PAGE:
The Festivals and Fiestas of Galicia

There is certainly nothing unusual or unique about Galicia having festivals, they are common occurrences throughout Spain and many other parts of the world. Galicia does however place its own regional "slant" on the festival event and perhaps celebrates them more enthusiastically and traditionally than Spain's other regions. Incidentally the Spanish call festivals fiestas.

The reasons behind fiestas

Nearly all of Galicia's (and Spain's) festivals have their origin in religion. Most are a celebration of a Saint's day and typically the biggest fiesta a town or city will have will be the one that celebrates its Patron. The easy way to find out which Saint a particular location is associated with is to check out its largest and oldest church. e.g. If it is called "San Martino" (Saint Martin), then St.Martin's day will be the focus of the main festival.

Saints and martyrs are not the only sources of fiestas though. A fiesta can celebrate an event, e.g. a first harvest, an animal or even a type of food. As an example many of Galicia's towns and villages have a festival to celebrate the "empanada", a traditional pie of the region. But the religious link remains since the original reason for the festival was to offer thanks for the subject matter in question.

A second, but highly important visual and vocal part of any festival is to celebrate the place and people in which the festival is located and it is this aspect of a fiesta that makes regional festivals unique.

What can you expect to see and hear at a festival

The events scheduled for any fiesta will be determined by the importance of the particular event, the size of the town or city and the available budget.

In places like Santiago de Compostela, stars like Janet Jackson perform to audiences of tens of thousands at the main "St James" festival, whilst in a small village one of the lesser "fiesta bands" will play a mix of old and new music.

Whilst tradition is still a large part of these events, the way in which people participate has evolved over time and pop and rock music play a significant role in todays festivals - that is one of the reasons why they have survived and are still popular with young and old alike.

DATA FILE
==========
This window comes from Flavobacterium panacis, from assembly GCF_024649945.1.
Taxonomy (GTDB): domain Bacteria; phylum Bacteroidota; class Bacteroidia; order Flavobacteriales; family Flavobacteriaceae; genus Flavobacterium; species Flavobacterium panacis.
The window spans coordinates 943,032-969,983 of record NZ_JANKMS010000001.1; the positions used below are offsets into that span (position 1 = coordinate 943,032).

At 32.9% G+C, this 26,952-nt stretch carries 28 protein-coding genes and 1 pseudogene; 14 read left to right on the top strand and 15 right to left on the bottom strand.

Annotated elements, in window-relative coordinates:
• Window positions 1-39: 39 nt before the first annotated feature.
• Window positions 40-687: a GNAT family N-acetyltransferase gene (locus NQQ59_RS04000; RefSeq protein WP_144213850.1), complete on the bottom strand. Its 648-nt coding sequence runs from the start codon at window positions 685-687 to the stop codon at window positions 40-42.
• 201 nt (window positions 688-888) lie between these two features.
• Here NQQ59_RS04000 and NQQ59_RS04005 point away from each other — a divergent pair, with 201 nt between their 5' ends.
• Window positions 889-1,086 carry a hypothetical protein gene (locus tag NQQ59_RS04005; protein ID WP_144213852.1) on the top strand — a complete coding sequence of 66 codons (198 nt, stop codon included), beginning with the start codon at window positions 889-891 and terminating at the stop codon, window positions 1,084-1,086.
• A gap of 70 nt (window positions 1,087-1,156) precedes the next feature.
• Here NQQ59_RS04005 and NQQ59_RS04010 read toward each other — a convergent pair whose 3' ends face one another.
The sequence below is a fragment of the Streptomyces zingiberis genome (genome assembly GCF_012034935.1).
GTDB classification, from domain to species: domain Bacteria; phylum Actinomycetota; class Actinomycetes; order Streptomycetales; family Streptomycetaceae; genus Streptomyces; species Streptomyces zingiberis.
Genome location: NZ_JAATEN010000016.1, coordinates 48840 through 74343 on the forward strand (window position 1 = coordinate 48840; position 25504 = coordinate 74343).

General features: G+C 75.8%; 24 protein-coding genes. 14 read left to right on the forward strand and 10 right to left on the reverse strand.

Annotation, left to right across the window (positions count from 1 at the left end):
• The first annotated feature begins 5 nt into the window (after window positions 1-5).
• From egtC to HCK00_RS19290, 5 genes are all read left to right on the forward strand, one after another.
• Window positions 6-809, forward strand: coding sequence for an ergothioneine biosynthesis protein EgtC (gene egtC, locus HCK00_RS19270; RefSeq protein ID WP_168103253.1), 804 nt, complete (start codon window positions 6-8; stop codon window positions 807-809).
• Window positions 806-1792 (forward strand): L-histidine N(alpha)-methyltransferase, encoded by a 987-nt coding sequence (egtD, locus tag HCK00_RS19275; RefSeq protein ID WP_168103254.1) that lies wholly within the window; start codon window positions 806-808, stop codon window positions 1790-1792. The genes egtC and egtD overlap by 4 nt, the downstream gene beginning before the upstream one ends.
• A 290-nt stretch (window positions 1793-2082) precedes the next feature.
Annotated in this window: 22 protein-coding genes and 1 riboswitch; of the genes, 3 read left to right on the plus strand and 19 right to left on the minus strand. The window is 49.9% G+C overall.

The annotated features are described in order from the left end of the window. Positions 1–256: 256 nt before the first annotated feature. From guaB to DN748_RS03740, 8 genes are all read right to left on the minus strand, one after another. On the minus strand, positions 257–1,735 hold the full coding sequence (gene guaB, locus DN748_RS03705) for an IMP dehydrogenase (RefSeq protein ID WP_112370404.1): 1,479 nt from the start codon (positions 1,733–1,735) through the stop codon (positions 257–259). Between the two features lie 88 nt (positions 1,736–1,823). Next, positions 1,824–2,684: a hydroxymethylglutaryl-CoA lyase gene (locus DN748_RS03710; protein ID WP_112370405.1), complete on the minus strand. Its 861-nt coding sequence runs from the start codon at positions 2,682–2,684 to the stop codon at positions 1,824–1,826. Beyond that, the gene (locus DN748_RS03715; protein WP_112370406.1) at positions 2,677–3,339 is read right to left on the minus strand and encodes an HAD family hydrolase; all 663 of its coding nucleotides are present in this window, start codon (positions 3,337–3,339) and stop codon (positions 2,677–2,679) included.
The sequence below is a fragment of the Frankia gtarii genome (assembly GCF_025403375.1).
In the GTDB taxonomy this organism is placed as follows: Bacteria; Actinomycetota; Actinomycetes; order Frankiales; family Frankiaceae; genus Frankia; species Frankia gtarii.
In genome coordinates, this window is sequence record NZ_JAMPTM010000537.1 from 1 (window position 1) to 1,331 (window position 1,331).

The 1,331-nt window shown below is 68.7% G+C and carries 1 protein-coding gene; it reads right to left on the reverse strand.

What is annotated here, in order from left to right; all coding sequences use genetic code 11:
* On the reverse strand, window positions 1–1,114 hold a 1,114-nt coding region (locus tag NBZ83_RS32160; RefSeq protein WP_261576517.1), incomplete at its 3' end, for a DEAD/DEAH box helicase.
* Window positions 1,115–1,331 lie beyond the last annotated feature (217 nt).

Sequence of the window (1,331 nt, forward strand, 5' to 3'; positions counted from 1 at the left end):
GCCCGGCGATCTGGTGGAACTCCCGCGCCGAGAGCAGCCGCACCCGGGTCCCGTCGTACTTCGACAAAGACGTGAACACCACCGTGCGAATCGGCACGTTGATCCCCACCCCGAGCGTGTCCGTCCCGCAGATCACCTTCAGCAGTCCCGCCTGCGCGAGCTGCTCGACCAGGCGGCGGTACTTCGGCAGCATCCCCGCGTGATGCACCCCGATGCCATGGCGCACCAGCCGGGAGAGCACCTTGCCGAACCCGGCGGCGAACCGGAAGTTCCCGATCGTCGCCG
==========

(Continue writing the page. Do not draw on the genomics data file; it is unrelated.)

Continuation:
Festival tradition

Tradition does however raise its head and every festival will include some regional Celtic music, normally accompanied by dancing. Brass bands, "a la Yorkshire and Lancashire" in England also hold pride of place, especially for the civic aspects of the celebrations and there will also be a number of participative events for children.

Fireworks take two roles in festivals. Firstly, they usually lead the climax of the fiesta finale, often quite late at night. Secondly, they tend to herald both specific times of day and also the marching of Celtic bagpipers with very loud and repetitive bangs.

In addition to music, marching, food and eating take center stage at many festivals, be it stands selling freshly caramelised sugared almonds, or make-shift eateries offering fried "pulpo" (squid). The importance of eating to a festival is often tied in with its provincial cuisine and varies significantly across Galicia.

More information about Festivals

Whilst this page offers some general information about Galicia's fiestas, for timetables and information about the events taking place in a specific city, you need to go to the section describing the city in question. Additionally, if you want to get a real flavour of the "fiesta spectacle", visit the festival pages in the "Noia" section, accessed via the menu on the left of this page. Here you will find a detailed description of this town's major fiesta held annually in August.

For general information on a number of fiestas in Spain (including Galicia), take a look at this site fiestas.com. I do not know how up to date their schedules are, but they are a good quick reference.

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